Article Date: 1/1/2009

A Forceful Discussion About Compliance
the business of contact lenses

A Forceful Discussion About Compliance

BY GARY GERBER, OD

You can't force patients to play by the rules and be compliant any more than you can force a smoker to quit. We can educate patients by showing them pictures of nasty looking infections and warning them that if they continue down their current path of noncompliance that danger and eyeglasses await them.

But, just as you can only lead a horse to water, we can't force compliance on patients. Admittedly, it does get rather old and tired telling patients the same stories about the dangers of noncompliance over and over again.

What else can we do? Short of giving up and saying, "Just as many smart people will continue to drive without seat belts, our patients will continue to practice risky behavior," is there anything else we can do?

Let's get back to our horse and water example. We led the horse to water, not beer or wine. We gave the horse every possible chance to drink and replenish himself with much needed clean water. We didn't offer him a can of soda and say, "Here. If you're really thirsty drink this. It's not water, but it should quench your thirst." Instead we did what was appropriate and "clinically" correct. We didn't ask the horse whether he wanted soda or water — we led him to water.

We should do the same thing for our contact lens patients, but we often fall short. Most of us think we do, but I'd argue otherwise.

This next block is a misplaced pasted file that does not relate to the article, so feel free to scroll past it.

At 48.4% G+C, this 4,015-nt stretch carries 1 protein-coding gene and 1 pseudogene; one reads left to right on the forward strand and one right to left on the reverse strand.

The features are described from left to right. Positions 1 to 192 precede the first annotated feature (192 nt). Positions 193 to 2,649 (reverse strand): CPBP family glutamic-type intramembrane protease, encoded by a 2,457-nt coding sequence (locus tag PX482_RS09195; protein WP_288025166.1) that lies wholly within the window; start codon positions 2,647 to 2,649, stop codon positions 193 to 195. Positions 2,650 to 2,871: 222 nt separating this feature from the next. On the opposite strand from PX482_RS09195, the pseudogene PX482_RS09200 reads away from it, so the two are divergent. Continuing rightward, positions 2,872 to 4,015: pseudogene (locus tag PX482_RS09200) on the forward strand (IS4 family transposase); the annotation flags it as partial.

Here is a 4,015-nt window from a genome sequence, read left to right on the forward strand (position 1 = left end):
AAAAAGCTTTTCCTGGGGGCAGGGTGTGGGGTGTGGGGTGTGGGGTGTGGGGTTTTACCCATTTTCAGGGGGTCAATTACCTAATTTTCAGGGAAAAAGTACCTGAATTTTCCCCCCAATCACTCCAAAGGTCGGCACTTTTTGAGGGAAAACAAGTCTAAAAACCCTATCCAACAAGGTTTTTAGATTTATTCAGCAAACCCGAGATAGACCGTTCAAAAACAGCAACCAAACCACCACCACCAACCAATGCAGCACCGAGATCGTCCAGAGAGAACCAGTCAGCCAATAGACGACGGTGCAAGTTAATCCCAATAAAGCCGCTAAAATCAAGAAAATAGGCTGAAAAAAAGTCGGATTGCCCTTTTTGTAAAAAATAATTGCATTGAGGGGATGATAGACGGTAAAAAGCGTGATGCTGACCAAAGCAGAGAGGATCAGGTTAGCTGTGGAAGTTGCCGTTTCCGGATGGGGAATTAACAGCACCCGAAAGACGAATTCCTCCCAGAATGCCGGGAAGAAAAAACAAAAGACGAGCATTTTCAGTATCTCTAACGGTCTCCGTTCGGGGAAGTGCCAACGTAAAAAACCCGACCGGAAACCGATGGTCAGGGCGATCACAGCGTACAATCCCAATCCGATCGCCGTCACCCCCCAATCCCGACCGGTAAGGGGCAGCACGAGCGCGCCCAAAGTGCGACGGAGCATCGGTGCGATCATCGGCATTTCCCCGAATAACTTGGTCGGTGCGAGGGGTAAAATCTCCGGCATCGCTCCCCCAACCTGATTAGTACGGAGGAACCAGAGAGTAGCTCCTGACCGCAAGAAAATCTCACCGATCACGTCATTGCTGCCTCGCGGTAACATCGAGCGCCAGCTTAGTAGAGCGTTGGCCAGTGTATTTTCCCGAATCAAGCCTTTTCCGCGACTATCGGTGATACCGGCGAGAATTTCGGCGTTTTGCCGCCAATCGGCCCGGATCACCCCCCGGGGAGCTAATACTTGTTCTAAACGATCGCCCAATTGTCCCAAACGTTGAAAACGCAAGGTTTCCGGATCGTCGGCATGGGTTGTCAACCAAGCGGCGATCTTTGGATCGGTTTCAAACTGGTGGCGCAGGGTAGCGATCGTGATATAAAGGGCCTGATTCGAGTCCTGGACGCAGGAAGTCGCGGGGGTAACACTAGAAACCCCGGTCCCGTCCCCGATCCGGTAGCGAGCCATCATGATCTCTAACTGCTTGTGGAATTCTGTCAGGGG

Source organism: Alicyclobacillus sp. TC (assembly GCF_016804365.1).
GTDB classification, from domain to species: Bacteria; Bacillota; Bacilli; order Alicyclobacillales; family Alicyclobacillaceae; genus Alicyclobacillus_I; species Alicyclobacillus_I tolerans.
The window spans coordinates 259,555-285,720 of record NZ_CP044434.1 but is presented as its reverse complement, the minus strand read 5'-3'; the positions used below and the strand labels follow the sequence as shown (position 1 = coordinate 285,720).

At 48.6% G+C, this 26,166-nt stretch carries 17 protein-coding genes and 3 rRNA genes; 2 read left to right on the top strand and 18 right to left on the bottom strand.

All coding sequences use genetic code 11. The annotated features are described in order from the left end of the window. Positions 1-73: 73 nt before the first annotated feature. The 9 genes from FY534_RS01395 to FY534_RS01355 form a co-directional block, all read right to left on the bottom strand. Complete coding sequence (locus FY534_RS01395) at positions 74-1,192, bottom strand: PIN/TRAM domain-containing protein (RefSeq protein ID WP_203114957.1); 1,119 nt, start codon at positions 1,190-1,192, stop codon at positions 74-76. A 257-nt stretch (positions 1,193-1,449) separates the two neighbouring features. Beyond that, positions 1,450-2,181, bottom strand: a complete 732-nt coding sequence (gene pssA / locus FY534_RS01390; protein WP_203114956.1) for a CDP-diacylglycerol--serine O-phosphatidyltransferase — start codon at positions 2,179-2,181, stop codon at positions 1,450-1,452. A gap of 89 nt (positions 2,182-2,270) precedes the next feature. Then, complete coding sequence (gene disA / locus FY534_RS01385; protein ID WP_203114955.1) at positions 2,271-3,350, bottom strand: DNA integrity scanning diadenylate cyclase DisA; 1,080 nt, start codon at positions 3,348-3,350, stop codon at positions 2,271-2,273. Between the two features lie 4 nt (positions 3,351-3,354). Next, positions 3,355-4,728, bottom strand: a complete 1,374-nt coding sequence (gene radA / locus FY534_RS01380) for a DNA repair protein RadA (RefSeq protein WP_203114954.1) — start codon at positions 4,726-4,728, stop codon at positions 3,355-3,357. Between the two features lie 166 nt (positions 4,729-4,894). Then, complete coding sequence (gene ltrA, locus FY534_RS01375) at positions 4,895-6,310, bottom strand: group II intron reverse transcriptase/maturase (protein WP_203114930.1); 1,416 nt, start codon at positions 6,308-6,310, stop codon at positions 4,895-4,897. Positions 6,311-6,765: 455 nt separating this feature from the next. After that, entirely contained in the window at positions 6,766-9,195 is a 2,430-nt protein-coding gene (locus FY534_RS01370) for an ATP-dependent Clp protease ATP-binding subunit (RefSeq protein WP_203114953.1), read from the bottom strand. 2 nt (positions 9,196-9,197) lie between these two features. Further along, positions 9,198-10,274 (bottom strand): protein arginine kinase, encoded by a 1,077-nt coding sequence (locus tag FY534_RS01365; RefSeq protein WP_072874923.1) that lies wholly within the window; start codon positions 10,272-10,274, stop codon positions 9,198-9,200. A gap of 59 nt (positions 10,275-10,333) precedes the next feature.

If we're trying to foster better corneal health, vision and compliance, then why are two-week disposable lenses still the most widely prescribed modality? Why aren't more patients dispensed an annual supply of lenses and care solutions? Why do so few lens wearers have eyeglasses with their correct prescription? Why do so many wear inferior plano sunglasses over their lenses? Why do most get examined at an interval beyond the recommended minimum of once per year?

Be a Leader

We could blame all of the above on the current state of the economy. After all, if someone is about to lose his house or was just laid off, quality sunglasses aren't a priority. While that's certainly true, all of the above items have occurred for nearly as long as we've fit contact lenses — including during stellar economic times!

So why do we have all of the above lens-related issues? For the same reason most of us have trouble with our staff — lack of firm leadership, direction and focus.

We're generally great clinicians and lousy leaders. We're afraid to look patients in the eye and say what's best for them. We need to start leading patients to the same "contact lens water" that we lead a horse to by more forcibly pulling on the reins.

It's not enough to say, "You might want to consider throwing your lenses away more frequently" or "You ought to think about getting examined more often than once every two years." No, we need to tell patients unequivocally, unapologetically and exactly what we want them to do. "I am going to fit you with daily disposable lenses because they are better for you." "I have already put you into our recall system for next year's exam." "You should be wearing high quality sunglasses that give you the best UV protection possible."

Take Control

Am I crazy? Actually tell a patient what to do? What about free choice, or educating patients and letting them choose?

Sorry, it's time for a new paradigm. It's time to toughen up and grab the reins of your patients and practice and control your destiny. It's time to act like the expert that you are and tell patients what's best for them. CLS


Dr. Gerber is the president of the Power Practice – a company offering consulting, seminars and software solutions for optometrists. You can reach him at (800) 867-9303 or DrGerber@ PowerPractice.com.



Contact Lens Spectrum, Issue: January 2009